Brief Scare

It was a thought that caused me to wake up in a sweat… could it be? Could it be that Rand Paul and I share the same policy on the misnamed “Patriot Act”?

I was rightfully considered more of a Libertarian than Democrat when I ran for Governor, but that was in a time when people who claimed to be Libertarians weren’t simple shills for the Coch brothers. No true patriot could support the Patriot Act (as Ben Franklin famously said “anyone who forfeits  liberty for security, deserve neither”) and I have always felt that it was a mistake. When the Act was used to get bank records of my employees when the Bush Administration was investigating me for a violation of Campaign Finance Laws, my worst suspicions were realized. The Patriot Act is used by law enforcement to spy on every citizen for any reason.

So imagine my surprise when the lone man holding up the vote on the Patriot Act was Rand Paul. Does the phrase “existential crisis” come to mind? Not really. It turns out that Paul was not objecting to the Patriot Act because it violated the U.S. Constitution with routine and random warrantless searches of all citizens. No, he objected to a provision of the Act which required registration of arms purchases. Rand Paul wanted anyone, including potential terrorists, to be able to purchase weapons anonymously.

Fear was the motivation that caused Congress to take away our rights – fear of the terrorist boogey-man.  Paul simply wanted to weaken the one part of the Act that did make sense…

6 Responses to Brief Scare

  1. sbanicki says:

    i wake up fearfull that we are losing our free markets to central control. not the government, but rater large oligopolies that have taken over free markets.

  2. Georgia-Ann Edwards says:

    Mr Fieger,
    My condolences on the passing of your friend Dr. Jack.
    I admired your interesting relationship with a man who was trying to solve a huge problem in a simple and elegant way.
    Kindest Regards,
    Georgia-Ann Edwards
    Belleville, IL

  3. joe mcnally says:

    couldn’t agree more….

  4. InYourFaceNewYorker says:

    @Georgia-Ann Edwards,

    Agreed. But at least, aside from the fact that it took place in the hospital, he died what sounds like a beautiful death, with people who cared about him there and with his favorite music. It sounds like the medical team was very compassionate and gentle. And why shouldn’t death be beautiful? As Dr. K. always said, it’s a part of life.


  5. InYourFaceNewYorker says:

    I hate that the Patriot Act is called the Patriot Act. It uses magic words (“patriot”) to make people think it’s a great thing. And I was embarrassed for this country when the new 1 WTC was originally going to be called the GODDAM FREEDOM TOWER! Oooh… Once again, magic words. And Bushisms. God, I hate that creepy little monkey.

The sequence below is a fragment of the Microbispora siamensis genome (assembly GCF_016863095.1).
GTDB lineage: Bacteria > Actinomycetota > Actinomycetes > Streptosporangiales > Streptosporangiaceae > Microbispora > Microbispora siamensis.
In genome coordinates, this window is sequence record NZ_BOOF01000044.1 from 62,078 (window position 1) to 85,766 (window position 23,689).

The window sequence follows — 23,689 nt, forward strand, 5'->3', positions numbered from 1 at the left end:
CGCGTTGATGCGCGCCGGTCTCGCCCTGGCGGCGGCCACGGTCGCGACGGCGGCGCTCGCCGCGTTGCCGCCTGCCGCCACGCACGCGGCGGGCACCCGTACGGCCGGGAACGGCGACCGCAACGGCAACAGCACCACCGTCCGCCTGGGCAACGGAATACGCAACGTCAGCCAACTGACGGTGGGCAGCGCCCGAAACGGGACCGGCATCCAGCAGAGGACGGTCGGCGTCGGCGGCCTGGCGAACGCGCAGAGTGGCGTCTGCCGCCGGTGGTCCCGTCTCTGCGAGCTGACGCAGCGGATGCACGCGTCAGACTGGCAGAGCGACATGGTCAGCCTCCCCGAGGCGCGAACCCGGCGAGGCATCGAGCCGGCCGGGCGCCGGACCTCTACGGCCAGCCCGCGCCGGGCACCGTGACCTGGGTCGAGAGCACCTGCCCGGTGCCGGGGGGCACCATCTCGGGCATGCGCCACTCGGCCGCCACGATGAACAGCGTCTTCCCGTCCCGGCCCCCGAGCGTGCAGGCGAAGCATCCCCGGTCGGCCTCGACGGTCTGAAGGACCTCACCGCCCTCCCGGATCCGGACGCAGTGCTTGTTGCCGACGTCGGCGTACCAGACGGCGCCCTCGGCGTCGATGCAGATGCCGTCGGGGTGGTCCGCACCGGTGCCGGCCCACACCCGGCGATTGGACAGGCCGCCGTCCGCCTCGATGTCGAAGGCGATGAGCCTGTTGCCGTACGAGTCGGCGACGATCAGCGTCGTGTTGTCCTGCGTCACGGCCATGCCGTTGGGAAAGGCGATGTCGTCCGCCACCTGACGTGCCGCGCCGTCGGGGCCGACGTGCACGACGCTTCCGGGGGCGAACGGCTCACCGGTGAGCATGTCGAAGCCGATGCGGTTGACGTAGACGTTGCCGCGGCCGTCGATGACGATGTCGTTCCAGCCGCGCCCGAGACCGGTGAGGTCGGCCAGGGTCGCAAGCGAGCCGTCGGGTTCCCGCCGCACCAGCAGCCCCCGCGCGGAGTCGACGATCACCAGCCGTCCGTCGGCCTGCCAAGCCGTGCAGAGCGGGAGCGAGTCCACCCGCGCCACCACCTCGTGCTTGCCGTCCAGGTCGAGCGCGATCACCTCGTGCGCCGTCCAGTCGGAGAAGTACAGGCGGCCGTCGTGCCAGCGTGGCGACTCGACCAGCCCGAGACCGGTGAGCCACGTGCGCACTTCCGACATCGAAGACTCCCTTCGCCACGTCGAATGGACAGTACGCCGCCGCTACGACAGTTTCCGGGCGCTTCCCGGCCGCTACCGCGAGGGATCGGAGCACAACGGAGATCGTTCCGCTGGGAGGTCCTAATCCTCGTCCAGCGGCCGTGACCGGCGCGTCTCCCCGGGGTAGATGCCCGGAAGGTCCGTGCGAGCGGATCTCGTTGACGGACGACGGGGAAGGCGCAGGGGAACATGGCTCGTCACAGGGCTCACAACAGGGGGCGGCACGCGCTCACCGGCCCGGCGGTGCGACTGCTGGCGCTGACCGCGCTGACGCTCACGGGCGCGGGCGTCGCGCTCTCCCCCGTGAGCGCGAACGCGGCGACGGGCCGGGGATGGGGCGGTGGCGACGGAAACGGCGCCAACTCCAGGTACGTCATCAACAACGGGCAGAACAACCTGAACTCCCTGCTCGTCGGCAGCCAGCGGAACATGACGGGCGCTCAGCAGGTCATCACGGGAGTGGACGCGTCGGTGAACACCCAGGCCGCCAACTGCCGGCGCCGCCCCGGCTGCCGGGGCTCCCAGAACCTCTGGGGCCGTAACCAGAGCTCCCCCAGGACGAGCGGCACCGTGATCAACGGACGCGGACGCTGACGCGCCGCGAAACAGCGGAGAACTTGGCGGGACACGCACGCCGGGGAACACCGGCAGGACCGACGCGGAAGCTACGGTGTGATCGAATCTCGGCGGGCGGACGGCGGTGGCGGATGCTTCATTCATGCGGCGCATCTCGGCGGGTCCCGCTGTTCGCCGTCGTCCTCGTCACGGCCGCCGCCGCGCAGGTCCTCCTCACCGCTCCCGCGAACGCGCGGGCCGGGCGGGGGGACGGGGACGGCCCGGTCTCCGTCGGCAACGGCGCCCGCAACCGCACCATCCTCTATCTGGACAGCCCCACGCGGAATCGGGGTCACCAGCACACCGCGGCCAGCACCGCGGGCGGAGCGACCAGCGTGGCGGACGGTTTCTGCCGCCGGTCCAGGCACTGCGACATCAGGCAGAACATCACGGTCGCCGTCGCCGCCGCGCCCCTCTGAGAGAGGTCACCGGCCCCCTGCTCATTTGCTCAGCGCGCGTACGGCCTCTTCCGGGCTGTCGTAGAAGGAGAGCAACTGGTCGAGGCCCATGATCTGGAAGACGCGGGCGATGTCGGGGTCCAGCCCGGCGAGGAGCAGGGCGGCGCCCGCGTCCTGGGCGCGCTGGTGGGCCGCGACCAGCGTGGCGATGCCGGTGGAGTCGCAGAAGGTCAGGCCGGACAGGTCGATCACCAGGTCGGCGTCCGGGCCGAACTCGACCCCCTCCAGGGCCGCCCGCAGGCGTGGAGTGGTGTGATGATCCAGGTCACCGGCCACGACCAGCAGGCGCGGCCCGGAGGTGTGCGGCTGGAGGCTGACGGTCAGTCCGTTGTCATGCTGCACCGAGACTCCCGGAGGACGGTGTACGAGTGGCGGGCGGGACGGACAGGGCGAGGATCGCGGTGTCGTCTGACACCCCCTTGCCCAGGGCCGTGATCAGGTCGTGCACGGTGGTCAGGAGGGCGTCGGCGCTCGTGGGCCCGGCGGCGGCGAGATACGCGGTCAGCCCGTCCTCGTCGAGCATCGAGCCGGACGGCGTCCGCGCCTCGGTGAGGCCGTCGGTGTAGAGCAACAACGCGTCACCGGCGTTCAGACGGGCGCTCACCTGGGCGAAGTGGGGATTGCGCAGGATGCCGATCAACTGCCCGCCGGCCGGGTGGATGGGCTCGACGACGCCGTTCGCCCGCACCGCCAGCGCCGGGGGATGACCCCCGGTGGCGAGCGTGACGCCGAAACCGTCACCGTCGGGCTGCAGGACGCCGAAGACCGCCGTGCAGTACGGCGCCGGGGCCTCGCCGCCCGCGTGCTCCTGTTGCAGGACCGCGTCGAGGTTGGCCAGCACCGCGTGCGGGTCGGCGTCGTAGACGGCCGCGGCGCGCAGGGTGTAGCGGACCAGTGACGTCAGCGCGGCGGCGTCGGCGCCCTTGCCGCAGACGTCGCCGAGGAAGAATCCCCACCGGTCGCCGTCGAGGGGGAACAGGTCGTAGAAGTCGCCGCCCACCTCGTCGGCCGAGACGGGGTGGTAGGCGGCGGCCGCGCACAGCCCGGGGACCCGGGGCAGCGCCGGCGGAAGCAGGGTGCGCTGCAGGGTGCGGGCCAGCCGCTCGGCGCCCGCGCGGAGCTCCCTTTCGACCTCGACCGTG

6. I think we need to get back to basics Constitutional values. The politics of greed and self-interest are not American. What is tort-reform? It is the erosion of the jury verdict system guaranteed by the US Constitution. True tort reform would also limit insurance company premiums where there is little, if any. exposure and liability left under the common law. However, just the opposite is true. We have laws requiring us to bu insurance products, even though to do so makes us less competitive in the global economy. Where is the balance? Does anyone truly believe that insurance companies and Wall Street bankers are benevolent engines for the good of the Republic?

    We are forced to endure sky high insurance premiums, imposed by law to secure us against no real exposure. After almost 20 years of tort reform have your insurance premiums been reduced? The life of the elderly victim is now worth less than the younger worker due to non-economic damage caps. Shades of Soylent Green? Is this a good thing? Insurance company profits have skyrocketed. Meanwhile, the intellectual honesty of the so-called “rule of law” is farcically prostituted to the highest bidder. That is the reason why the founding fathers put the jury trial as a fundamental right. They knew that the judges could and would become mere appendages of the controlling oligarchy. We are seeing the end of our ideals. America is becoming a whorehouse where the ideals of Jefferson, Adams, Madison, and Franklin are trivialized and sold in the back alleys for nickels and dimes.

    Well that is the way the law is written. If you don’t like it, change the law. Right. But the plain meaning is in the eye of the beholder. Here is a quote from a “strict constructionist” jurist, a Chief Justice of the U.S. Supreme Court no less, which was used to overturn the longstanding common law of the Somerset decision (1772).

    “The duty of the court is, to interpret the instrument they have framed, with the best lights we can obtain on the subject, and to administer it as we find it, according to its true intent and meaning when it was adopted.” Dredd Scott v. Sanford, 60 U.S. 393 (1856)

    Chief Justice Justice Taney’s entire career is judged by this decision which overturned a state’s right to decide whether men and women on its soil were in fact free. So too shall the Judges in our times be critically evaluated by lawyers, legal scholars and their fellow citizens by their decisions, written and published for all to see in perpetuity. Fieger is a gifted lawyer and should contribute articles which show historically and intellectually the perversion of the law by the so called think tanks such as the Mackinac Center.

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